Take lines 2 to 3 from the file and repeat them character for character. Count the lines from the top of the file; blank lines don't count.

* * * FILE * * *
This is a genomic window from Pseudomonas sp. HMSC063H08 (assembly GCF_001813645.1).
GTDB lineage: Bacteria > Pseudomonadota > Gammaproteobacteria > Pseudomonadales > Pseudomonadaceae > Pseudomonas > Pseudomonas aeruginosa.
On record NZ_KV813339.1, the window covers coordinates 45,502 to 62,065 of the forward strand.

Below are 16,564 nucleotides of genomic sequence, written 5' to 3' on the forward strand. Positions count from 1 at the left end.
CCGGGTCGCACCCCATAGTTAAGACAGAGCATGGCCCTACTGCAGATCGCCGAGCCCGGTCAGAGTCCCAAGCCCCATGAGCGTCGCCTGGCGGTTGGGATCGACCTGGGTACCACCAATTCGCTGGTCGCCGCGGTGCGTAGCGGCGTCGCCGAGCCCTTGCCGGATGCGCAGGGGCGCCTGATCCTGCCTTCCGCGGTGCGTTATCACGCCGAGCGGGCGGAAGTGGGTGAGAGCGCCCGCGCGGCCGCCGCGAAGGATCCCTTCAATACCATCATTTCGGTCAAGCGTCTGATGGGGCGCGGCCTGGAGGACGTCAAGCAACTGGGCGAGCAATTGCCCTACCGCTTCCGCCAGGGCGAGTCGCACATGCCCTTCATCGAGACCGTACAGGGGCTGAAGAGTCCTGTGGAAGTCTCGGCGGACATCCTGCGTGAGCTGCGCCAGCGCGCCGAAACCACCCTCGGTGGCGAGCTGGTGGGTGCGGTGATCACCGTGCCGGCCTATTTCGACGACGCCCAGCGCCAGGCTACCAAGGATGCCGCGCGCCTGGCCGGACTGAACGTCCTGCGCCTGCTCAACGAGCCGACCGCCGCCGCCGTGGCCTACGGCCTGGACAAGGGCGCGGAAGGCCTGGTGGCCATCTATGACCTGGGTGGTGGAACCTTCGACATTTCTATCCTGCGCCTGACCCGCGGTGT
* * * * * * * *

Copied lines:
GTDB lineage: Bacteria > Pseudomonadota > Gammaproteobacteria > Pseudomonadales > Pseudomonadaceae > Pseudomonas > Pseudomonas aeruginosa.
On record NZ_KV813339.1, the window covers coordinates 45,502 to 62,065 of the forward strand.